NixOS and the case for declarative configuration

Rebuild

The entire system is managed by the package manager and with a program called nix-rebuild. As I already mentioned, the entire configuration of a NixOS system resides in the configuration.nix file, which is also humanly readable (Listing 2). With a call to nixos-rebuild test, you can test the build. nixos-rebuild switch switches the boot manager to the newly created system (Figure 2).

Listing 2

configuration.nix

 

Figure 2: A system rebuild goes through all the dependencies and updates the boot configuration.

Again, the Nix tool goes through the system's dependencies (Figure 3) and installs new packages that are required for the configuration. It is thus sufficient, for example, to set the desktop system to XFCE, as shown in Listing 2. nix-rebuild then takes care of installing the XFCE packages, including dependencies.

Figure 3: NixOS resolves all dependencies when rebuilding the system.

Besides the described test version of the rebuild, NixOS even offers the option of creating a virtual machine on the new system. A call to nixos-rebuild build-vm creates both the new system and a script named ./result/bin/run-nixos-vm; the script generates an image and starts it with the Qemu emulator (which relies on KVM – if it is in place).

To change a service configuration, first take a look at some existing Nix definitions that determine what parameters are available. You will find these existing definitions with the other Nix settings below /etc/nix. The options for the SSH daemon reside in /etc/nixos/nixpkgs/nixos/modules/services/networking/ssh/sshd.nix. For example, you will find the setting for the root login, as used in Listing 2, and the startup file for systemd.

Nix Files

Instead of using prebuilt programs and daemons, you can, of course, put together your own packages with your own software. To do so, you need to learn the configuration language in which the Nix package definitions are written. As already mentioned, Nix is oriented on functional programming principles; accordingly, you need to define a function for a package.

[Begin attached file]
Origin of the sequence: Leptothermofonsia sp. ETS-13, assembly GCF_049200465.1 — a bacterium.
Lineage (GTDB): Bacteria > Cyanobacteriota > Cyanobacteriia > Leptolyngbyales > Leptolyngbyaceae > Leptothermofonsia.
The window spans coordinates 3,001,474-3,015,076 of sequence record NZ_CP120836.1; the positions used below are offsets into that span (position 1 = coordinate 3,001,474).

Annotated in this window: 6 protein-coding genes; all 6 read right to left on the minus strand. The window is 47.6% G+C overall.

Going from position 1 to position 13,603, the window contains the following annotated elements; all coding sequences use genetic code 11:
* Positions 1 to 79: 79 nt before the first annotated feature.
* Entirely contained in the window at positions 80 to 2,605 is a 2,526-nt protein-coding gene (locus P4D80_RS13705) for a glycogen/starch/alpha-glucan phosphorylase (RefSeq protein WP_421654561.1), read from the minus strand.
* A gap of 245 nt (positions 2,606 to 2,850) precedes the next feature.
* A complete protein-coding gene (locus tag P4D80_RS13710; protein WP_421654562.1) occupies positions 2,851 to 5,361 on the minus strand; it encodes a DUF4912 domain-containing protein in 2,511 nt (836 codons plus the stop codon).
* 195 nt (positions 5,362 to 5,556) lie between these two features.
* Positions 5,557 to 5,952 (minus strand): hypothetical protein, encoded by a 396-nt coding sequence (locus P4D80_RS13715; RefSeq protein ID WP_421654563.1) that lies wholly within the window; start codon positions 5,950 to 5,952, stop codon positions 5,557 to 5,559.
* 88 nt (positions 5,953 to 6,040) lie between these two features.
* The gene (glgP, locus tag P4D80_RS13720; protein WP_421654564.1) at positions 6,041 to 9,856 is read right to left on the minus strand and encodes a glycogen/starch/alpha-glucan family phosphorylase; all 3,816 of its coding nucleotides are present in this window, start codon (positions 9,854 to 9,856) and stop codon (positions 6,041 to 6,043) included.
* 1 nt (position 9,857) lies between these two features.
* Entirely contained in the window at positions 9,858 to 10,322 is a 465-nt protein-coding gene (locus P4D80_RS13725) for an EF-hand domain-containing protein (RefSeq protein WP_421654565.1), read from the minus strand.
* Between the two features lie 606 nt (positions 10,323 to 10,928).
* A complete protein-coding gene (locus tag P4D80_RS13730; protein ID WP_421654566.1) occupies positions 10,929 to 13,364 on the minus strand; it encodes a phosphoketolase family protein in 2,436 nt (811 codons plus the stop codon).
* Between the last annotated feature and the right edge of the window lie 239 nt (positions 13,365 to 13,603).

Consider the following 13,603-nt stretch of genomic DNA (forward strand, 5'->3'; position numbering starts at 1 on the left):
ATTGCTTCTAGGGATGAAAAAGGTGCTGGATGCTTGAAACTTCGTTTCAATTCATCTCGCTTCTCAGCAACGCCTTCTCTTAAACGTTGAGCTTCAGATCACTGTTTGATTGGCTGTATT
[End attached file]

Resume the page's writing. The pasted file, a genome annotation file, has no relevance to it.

In the Nix language, a function is initiated with curly brackets and a colon: {stdenv, perl}:. The two strings in the curly brackets are the arguments for the function, which is defined after the colon; these strings represent the packages on which the package you are defining depends. In the example, this is the default package, which is the prerequisite for most Nix packages; the default is a standard Unix environment, including the GCC compiler, the Bash shell, basic tools such as cp, grep, tar, and so on. The standard way to build a package is by derivative from another package. The Stdenv package provides the mkDerivation function for derivations. You need to fill out some fields, for example, to specify how the program is compiled. If you omit an item, Nix uses the default settings for derivation. More information on writing Nix files is available in the Nix tools manual [2].

NixOps

Perhaps the most interesting part of the Nix project builds on the components described so far, putting them in the application context for which the project's principles are best suited: virtualization and cloud computing. When it comes to providing a large number of virtual machines, a declarative definition of the configuration is a good idea. It's all the better if, as with NixOS, you can ensure the functionality of the VMs and integrate tests at the same time.

The basis for NixOps is the NixOps tool, which is very easy to install if you have used the Nix package manager. The easiest approach is to use NixOS, which lets you install NixOps is in a jiffy with a call to nix-env -i nixops. The description of a single VM, which will then run in VirtualBox, is shown in Listing 3. The example comes from the NixOps manual [2] and demonstrates how little information is needed for a virtual machine. It just takes a few lines to launch a web server and set the document root to a particular directory – in this case, the Valgrind documentation. Another file, shown in Listing 4, sets the deployment variables, that is, using VirtualBox as the target environment and defining the RAM size.

Listing 4

trivial-vbox.nix

 

Listing 3

trivial.nix

 

The following call finally generates a virtual machine named test from the descriptions:

nixops create ./trivial.nix ./trivial-vbox.nix -d test

Inspecting the state of the new VM with:

nixops info -d test

shows that it currently has a status of New. At this point, nothing has happened; there is no VM: what you have basically done is to reserve the VM. You need to run the nixops deploy -d test to deploy the system; the command looks for the necessary files, assembles the VM, and launches it on the deployment platform (VirtualBox, in this case). As the NixOps manual shows, you can use the same approach to build multiple machine setups, for example, for load balancers.

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